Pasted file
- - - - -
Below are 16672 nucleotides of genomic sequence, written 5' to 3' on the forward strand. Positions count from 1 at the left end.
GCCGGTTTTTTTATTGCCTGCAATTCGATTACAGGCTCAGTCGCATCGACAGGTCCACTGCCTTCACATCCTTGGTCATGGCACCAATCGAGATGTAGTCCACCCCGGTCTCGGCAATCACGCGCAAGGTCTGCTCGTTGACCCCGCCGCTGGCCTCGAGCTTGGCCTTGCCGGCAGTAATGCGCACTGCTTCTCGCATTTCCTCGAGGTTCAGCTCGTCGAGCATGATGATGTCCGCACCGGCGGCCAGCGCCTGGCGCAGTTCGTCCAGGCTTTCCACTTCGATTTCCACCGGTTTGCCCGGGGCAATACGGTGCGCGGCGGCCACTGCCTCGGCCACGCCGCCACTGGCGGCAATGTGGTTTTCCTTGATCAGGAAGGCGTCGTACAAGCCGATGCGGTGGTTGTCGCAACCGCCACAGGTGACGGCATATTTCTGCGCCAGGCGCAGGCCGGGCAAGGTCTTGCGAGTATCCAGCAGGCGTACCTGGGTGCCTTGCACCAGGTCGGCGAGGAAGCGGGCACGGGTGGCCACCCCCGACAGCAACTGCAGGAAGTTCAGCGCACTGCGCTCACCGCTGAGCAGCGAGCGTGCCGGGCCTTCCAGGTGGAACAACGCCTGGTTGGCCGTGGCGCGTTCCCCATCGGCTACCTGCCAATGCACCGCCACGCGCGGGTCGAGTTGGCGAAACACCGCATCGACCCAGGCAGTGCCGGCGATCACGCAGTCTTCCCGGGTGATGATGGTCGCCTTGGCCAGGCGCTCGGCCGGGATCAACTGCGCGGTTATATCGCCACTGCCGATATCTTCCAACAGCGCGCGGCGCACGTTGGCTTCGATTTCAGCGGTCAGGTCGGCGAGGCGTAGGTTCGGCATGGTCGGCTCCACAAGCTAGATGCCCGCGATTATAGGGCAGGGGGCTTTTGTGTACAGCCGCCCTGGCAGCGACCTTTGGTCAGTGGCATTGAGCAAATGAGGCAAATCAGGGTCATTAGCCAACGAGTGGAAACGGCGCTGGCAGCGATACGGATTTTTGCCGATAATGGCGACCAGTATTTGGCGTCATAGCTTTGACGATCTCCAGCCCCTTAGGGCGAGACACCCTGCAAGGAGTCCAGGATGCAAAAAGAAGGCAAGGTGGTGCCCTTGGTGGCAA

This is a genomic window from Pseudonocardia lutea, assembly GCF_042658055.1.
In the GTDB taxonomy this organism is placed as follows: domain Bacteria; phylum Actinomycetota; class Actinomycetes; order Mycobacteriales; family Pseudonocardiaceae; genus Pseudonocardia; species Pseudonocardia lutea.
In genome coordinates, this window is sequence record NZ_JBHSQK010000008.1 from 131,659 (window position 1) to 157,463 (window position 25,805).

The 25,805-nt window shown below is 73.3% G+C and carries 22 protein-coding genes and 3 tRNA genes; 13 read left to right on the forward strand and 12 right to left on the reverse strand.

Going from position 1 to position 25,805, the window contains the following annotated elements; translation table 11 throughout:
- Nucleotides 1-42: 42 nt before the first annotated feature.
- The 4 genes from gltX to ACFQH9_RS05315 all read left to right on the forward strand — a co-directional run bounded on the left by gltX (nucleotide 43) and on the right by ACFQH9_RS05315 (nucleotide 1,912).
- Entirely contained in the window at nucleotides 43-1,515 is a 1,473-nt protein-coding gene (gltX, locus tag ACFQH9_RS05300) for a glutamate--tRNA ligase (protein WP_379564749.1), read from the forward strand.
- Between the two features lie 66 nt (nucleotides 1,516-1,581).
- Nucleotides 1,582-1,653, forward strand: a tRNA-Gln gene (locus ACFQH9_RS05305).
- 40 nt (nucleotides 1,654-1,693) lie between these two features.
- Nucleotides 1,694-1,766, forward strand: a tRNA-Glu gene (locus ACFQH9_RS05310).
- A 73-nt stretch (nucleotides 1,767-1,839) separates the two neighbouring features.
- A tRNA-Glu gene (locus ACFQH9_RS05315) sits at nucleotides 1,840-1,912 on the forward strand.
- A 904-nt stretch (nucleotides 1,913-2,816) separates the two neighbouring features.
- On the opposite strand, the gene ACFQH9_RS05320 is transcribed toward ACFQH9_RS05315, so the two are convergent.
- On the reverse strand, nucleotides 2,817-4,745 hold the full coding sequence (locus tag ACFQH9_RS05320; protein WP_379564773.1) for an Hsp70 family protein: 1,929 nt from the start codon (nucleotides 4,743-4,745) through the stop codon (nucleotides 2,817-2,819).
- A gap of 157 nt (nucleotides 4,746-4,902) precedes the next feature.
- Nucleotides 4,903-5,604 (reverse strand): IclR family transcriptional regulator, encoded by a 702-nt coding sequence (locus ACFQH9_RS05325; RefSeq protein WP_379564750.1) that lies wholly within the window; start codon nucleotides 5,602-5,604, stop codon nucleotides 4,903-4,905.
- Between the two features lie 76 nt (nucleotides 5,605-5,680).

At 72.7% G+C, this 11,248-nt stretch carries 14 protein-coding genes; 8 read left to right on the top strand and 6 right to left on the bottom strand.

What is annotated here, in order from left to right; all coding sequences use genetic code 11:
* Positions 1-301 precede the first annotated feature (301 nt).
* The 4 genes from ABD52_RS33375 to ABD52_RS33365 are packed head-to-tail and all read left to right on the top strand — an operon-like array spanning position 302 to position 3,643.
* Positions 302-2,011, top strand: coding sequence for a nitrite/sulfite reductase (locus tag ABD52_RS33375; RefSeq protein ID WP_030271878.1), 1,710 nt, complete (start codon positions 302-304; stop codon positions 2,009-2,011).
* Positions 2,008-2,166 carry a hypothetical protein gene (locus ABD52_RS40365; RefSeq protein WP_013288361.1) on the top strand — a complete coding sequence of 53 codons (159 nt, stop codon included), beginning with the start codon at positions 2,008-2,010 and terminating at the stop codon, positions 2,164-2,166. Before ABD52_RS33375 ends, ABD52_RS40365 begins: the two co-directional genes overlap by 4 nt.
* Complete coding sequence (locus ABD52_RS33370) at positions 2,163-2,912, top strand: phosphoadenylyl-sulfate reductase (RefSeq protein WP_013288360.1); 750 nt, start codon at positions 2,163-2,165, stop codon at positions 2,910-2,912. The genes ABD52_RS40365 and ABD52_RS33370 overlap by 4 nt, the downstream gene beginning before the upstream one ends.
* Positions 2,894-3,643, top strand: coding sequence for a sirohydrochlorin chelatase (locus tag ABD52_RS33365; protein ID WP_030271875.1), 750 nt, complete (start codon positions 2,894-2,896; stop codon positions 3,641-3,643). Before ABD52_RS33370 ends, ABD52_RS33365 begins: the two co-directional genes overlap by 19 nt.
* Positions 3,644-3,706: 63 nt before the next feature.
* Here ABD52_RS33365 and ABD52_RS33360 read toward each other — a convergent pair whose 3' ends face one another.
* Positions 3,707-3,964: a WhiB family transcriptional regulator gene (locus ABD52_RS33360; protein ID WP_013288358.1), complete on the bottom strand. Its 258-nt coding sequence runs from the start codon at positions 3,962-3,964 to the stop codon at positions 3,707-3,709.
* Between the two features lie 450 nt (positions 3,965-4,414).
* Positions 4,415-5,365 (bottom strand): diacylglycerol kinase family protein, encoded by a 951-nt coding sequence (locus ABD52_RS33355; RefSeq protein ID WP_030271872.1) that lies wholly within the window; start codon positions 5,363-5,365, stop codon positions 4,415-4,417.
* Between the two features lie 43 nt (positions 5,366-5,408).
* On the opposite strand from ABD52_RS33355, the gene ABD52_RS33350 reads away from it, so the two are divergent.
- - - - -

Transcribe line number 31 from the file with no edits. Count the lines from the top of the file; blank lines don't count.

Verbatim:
* Positions 3,644-3,706: 63 nt before the next feature.